The CAG report has exposed the truth of who is actually getting the water, and in what proportion, on the backs of the original promises. Ironically, this year, even as the audit report came out, allegations against Narmada Bachao Andolan were flying high on the print space and airwaves. The report almost went unnoticed amidst this cacophony.

Discourse over the Narmada demands to be retrieved and questions need to be asked not merely on the costs and impacts front, but also on what is unfolding on benefits front. There still remain as many questions unanswered as probably were in early 90s. The costs paid by upstream catchment dwellers will soon shift to inhabitants of drought-prone regions if they fail to ask those questions now.

From October 2000 onwards, when the apex court granted a go-ahead for the dam construction, oustees and critics of the project have been pushed to the wall where they can only shout back by putting on record unfulfilled rehabilitation. On the other hand, state governments and proponents have had a free hand at using the shield of fait accompli. They do not feel answerable to criticisms on tracks other than rehabilitation. This must change.

Unlike what Amita Baviskar asks in the second edition of her book, In the Belly of the River, by raising a question, "Did NBA bite more than it can chew?", the only party that seems to be taking in more than it can swallow appears to be Gujarat. Regime after regime has solely concentrated on raising the dam height, without actually taking its waters to the proverbial last man. ⊕

Himanshu Upadhyaya
22 May 2007

Himanshu Upadhyaya is an independent researcher working on Public Finance and Accountability issues.


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PostPosted: Tue Nov 30, 2010 2:37 am 
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Drains that dewater the state exchequer

http://www.indiatogether.org/2006/oct/gov-rehabhole.htm

Monies allocated for rehabilitation of persons affected by the Narmada dams have traveled a different path than to the people. A recent audit report of the Comptroller and Auditor General has confirmed significant corruption in rehabilitation works in Madhya Pradesh and a culture of impunity amongst state officials, finds Himanshu Upadhyaya.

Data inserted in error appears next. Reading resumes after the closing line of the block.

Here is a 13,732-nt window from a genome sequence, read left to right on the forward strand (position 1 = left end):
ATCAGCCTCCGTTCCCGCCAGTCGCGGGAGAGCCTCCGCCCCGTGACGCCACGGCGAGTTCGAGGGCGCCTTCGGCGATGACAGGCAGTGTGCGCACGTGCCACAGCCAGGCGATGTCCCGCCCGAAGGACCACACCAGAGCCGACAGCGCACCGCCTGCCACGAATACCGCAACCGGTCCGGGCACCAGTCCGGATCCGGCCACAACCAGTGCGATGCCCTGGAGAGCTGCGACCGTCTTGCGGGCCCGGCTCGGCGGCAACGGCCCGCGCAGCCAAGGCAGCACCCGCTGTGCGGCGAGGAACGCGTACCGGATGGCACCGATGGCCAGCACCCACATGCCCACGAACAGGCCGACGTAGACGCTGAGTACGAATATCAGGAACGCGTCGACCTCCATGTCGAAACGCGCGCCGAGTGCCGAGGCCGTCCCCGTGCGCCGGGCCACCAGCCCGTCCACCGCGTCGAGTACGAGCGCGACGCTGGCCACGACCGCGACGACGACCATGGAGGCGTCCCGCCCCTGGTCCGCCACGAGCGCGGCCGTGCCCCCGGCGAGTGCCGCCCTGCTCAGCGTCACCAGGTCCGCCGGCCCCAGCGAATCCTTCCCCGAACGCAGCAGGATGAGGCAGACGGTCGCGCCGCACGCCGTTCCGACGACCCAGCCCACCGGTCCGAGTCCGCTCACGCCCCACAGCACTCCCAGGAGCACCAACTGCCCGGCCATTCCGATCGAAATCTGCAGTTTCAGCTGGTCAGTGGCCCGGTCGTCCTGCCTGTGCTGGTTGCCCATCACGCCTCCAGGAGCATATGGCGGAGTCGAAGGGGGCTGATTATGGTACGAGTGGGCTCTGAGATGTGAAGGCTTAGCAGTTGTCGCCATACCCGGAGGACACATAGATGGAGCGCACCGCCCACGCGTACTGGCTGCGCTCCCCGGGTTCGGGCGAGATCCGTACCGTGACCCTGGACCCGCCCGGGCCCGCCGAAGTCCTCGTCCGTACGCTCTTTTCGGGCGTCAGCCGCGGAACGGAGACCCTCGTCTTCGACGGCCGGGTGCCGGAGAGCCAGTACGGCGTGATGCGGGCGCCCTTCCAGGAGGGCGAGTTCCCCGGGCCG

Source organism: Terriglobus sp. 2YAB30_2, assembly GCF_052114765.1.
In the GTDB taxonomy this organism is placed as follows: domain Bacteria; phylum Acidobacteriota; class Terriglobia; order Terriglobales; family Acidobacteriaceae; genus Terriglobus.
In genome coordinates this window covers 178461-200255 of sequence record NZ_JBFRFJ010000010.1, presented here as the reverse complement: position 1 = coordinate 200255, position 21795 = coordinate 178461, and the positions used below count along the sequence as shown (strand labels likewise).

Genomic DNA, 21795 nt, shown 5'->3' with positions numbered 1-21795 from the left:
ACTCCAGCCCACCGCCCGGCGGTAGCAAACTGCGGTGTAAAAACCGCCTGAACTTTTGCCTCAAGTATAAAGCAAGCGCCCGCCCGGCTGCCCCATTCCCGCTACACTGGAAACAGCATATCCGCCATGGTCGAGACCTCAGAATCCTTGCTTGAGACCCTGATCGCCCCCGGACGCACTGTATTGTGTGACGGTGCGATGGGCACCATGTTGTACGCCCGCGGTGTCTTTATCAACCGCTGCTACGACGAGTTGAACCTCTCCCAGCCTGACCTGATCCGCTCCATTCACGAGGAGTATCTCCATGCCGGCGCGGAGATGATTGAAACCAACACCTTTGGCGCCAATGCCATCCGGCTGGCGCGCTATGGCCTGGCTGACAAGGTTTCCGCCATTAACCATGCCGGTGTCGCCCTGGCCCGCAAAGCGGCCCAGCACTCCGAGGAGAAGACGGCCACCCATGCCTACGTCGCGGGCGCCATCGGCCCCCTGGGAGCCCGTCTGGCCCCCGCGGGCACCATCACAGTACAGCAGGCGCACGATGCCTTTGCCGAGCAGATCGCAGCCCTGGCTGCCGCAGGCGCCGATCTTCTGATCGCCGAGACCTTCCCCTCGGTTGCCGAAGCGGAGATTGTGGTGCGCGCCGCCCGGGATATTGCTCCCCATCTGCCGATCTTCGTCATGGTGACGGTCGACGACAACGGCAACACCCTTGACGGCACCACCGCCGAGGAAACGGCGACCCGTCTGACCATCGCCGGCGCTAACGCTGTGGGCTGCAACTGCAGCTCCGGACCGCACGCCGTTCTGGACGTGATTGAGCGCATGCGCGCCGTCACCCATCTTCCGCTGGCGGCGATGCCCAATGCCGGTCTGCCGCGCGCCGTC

2 October 2006 - Even as a report by the Rehabilitation Oversight Group (the Shunglu Committee) headed by a former Comptroller and Auditor General (CAG), awaits intense legal arguments in the Supreme Court in the coming weeks, a review of audit reports by the CAG shows that the only basic infrastructure government agencies appear to be committed to are drains that transports taxpayers' money to groups of corrupt officials.

The audit also revealed how affected farmers' petitions before Grievance Redressal Authority (GRA) challenging the faulty level survey were being converted to provide a reason to book more expenditure and spend money unauthorisedly.

Tabled in the Madhya Pradesh state assembly recently, figures from the latest audit report for state government (civil) for the year ending 31 March 2004 suggest that the Narmada Valley Development Department recorded savings of Rs.507.32 crores as against the Rs.1273.28 crores that were budgeted for. (The report came out after a considerable lapse of time.) While detailing the reasons for such savings, the audit report suggested that saving of Rs 166.56 crores was mainly due to slow progress of land acquisition and rehabilitation work in the submerged area of Sardar Sarovar. The report was signed by J N Gupta, Principal Accountant General (Civil and Commercial Audit) Madhya Pradesh and it was counter signed by the current CAG, Vijayendra N Kaul. ( PDF copy of report)

But on scratching further, deep-rooted corruption amongst Narmada Valley Development Authority (NVDA) officials comse to the surface as the reason for the rehabilitation works lagging behind.

In 2004, during audit of the vouchers of Executive Engineer S N Saxena at Badwani, it was found that in order to escape audit scrutiny, Saxena's division (no.22) had split the payments for the works into thousands of vouchers by keeping the amount below Rs.5000 in each case. On further probe, financial irregularities indicating fictitious and doubtful payments of Rs.5.63 crores were noticed. The division is responsible to carry out land acquisition, survey of affected properties, and develop resettlement sites for the oustees.